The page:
Posted by: Todd Trimble on March 5, 2009 2:38 PM | Permalink | Reply to this

### Re: New Structures for Physics III

I would feel more liberated if I knew a real use for linear logic.

Speaking for myself, the main benefit I’ve derived from MLL has been on the syntactic side, where I used some key ideas from the theory of Girard’s proof nets to give a solution to the coherence problem for symmetric monoidal closed categories (addressing in particular the difficulties in dealing with the unit). I highly doubt that I would have found this, had I not found about proof nets in the way I did.

This may be a good place to announce that I’ve decided to write up a revised version of my (unpublished) thesis on this topic, which some people have asked about over the years. I hope to have it ready in a few weeks’ time, on my page at the nLab. I’ll let people know when it’s ready.

Posted by: Todd Trimble on March 4, 2009 10:31 PM | Permalink | Reply to this

### Re: New Structures for Physics III

But $\Pi$ is justified as a categorification of for $\forall$ (again, especially from a perspective of propositions as types), whereas power objects are a new higher-order ingredient.

Okay, fair enough. But I don’t think it’s really fair to complain when higher-order stuff happens to come along for free, just because you weren’t looking for it. If I try to construct the syntactic infinitary-pretopos of an infinitary geometric theory, I end up with a topos, not just an infinitary-pretopos—but that doesn’t make the construction wrong.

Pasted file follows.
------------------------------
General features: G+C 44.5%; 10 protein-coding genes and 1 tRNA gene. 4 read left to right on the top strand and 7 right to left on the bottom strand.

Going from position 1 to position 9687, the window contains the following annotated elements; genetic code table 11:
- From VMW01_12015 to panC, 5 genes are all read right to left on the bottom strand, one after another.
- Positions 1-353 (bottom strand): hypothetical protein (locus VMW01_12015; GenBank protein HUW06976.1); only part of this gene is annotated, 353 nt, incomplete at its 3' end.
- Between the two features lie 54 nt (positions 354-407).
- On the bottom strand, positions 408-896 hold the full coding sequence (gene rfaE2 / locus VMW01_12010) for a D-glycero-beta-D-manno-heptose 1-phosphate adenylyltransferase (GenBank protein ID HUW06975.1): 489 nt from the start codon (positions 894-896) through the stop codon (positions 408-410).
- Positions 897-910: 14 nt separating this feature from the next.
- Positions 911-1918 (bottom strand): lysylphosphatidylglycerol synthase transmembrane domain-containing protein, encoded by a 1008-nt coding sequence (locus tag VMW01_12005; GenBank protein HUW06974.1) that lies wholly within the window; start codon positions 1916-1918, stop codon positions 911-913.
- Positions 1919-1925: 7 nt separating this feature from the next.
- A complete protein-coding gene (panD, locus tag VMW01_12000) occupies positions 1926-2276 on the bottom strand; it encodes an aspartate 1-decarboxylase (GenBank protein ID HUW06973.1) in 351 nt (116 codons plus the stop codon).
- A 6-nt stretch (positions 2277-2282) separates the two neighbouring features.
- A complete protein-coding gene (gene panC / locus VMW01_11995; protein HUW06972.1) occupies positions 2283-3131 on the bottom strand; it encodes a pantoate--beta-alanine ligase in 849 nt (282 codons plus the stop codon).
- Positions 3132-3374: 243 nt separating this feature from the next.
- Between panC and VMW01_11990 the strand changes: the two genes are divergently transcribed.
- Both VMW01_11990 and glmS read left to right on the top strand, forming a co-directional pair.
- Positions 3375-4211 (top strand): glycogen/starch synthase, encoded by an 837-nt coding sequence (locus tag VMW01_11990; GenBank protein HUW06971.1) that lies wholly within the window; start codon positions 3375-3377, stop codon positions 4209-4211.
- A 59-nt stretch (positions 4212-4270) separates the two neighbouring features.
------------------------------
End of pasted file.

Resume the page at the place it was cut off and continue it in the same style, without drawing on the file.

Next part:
Also, while every Boolean $\Pi$-pretopos is a topos, the most you can say about a Boolean pretopos is that it has a subobject classifier. Consider, for example, the category $\Set_{\aleph_1}$ of at-most-countable sets.

(Irrevelant aside: $Set_{\aleph_1}$ is wonderful; it’s a counterexample to so many things. One thing I love about it is that it has a universal object: a morphism $p:E\to B$ such that every other morphism $Y\to X$ is a pullback of $p$ along a unique map $X\to B$. It’s perfectly fine to have a set of all sets if you don’t allow any higher-order constructions.)

Posted by: Mike Shulman on March 4, 2009 1:26 AM | Permalink | Reply to this

### Re: New Structures for Physics III

Toby wrote:

Of course, you could switch over to dual-intuitionistic logic…

In a bigger version of this paper we would discuss intuitionistic linear logic, but while we give some references to that subject, all we really talk about is multiplicative intuitionistic linear logic, meaning the fragment that involves $\wedge$, $\top$ and $\multimap$.